Bodmin Moor in Cornwall is classified as common land and has been used for the summer grazing of livestock for hundreds of years. Ponies used to be an important part of the farming process because the only practical way to manage livestock over such a vast area was on horseback. Currently it is estimated that around 500 to 600 ponies are running free on some areas of the Moor. Indiscriminate breeding is causing their numbers to increase, with many ponies struggling to survive over the cold winter months when grass is in short supply. While some owners who retain grazing rights monitor their own ponies on the Moor, a lack of formal identification of horses and a lack of enforcement of identification laws has led to other ponies being abandoned or illegally grazed.
Redwings has been striving to ensure the future welfare of these ponies for several years, working with charities and agencies including Bodmin Moor Commons Council, the Animal Health and Plant Agency (APHA), Blue Cross, Bransby Horses, the British Horse Society, the RSPCA and World Horse Welfare.
In the autumn of 2016 Blue Cross helped to round up, health check, microchip and provide passports for 169 semi-feral ponies on the East Moor area of Bodmin. Owners were traced wherever possible and the ponies that were left unclaimed were provided with identification for a safer future. Colts and stallions were housed separately to help prevent further indiscriminate breeding.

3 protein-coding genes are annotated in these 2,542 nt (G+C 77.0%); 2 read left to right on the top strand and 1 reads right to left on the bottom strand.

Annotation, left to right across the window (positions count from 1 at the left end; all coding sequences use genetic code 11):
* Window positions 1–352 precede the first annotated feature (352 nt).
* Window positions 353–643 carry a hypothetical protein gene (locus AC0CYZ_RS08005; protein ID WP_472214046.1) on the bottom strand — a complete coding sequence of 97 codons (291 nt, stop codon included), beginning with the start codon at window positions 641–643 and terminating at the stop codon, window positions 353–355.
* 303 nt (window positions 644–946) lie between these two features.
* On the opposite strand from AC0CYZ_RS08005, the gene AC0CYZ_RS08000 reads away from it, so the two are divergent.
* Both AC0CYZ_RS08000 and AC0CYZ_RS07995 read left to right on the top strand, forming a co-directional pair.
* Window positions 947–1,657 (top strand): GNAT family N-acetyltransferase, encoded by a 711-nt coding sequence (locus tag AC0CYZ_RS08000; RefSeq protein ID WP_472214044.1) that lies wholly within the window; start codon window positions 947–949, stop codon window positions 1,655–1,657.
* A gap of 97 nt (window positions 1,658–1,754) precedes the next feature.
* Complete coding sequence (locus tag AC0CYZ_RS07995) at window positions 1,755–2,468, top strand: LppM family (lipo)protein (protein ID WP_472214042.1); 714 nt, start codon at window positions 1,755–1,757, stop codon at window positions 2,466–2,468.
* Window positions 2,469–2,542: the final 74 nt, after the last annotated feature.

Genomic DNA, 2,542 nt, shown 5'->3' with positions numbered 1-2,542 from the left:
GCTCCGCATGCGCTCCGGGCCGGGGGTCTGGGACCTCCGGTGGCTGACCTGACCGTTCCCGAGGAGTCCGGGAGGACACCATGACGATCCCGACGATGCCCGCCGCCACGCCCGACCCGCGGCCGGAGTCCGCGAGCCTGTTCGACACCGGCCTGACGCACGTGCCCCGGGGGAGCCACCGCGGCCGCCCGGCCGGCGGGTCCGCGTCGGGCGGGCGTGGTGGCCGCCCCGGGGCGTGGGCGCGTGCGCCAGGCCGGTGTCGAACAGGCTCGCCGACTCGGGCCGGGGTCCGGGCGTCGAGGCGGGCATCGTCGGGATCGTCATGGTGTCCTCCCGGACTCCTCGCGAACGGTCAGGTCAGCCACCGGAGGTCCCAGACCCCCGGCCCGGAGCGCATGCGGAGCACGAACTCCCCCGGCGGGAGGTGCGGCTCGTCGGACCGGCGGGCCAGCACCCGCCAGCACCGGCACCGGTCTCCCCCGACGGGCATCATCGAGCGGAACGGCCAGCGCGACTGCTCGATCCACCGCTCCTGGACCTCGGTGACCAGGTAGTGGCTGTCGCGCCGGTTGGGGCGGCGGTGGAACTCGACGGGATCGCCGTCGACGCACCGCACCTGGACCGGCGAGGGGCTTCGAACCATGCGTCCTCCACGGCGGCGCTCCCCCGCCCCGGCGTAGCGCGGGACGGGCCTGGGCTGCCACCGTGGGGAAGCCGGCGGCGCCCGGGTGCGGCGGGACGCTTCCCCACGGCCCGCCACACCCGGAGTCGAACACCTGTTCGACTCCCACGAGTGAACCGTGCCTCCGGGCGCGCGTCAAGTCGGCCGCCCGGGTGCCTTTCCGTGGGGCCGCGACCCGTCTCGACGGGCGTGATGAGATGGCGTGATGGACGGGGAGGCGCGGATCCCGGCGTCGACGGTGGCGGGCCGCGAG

More than 100 ponies, including in-foal mares, foals and youngsters, many of which were in a pitiful state of health, remained unclaimed. Blue Cross has taken in 26 of the most needy cases, with Redwings taking 16, the Mare and Foal Sanctuary taking 23, and World Horse Welfare and RSPCA also pledging homes.
Nicolas de Brauwere, Head of Welfare & Behaviour at Redwings, who led the operation, said: “This was a huge task but one with a real impact as the ponies now remaining on that part of the Moor are all micro-chipped, health checked and most importantly they all have an owner who is responsible for their care. Meanwhile those that were abandoned to their fate will not have to go through yet another winter without the proper care and management they need. We are so thankful to the Bodmin Moor Commons Council, Blue Cross and all the charities, both those who assisted with the operation itself and those who have offered homes to these poor ponies.”
“The ponies were in a dreadful state when they arrived,” said Vicki Alford, Horse Manager at Blue Cross, Burford. “Most were very weak and underweight and terrified. We put them all in one large field as a group for a couple of weeks, to give them security and stability within their own herd before moving them into stables for castration, micro-chipping and passports.”
Gradually the ponies were introduced to feed and very soon they started coming to the field gate when the grooms arrived. Eventually it was possible to split them into smaller groups and start their training in mobile round pens using a combination of negative and positive reinforcement.
It has been a costly project for Blue Cross to help the Bodmin Moor ponies.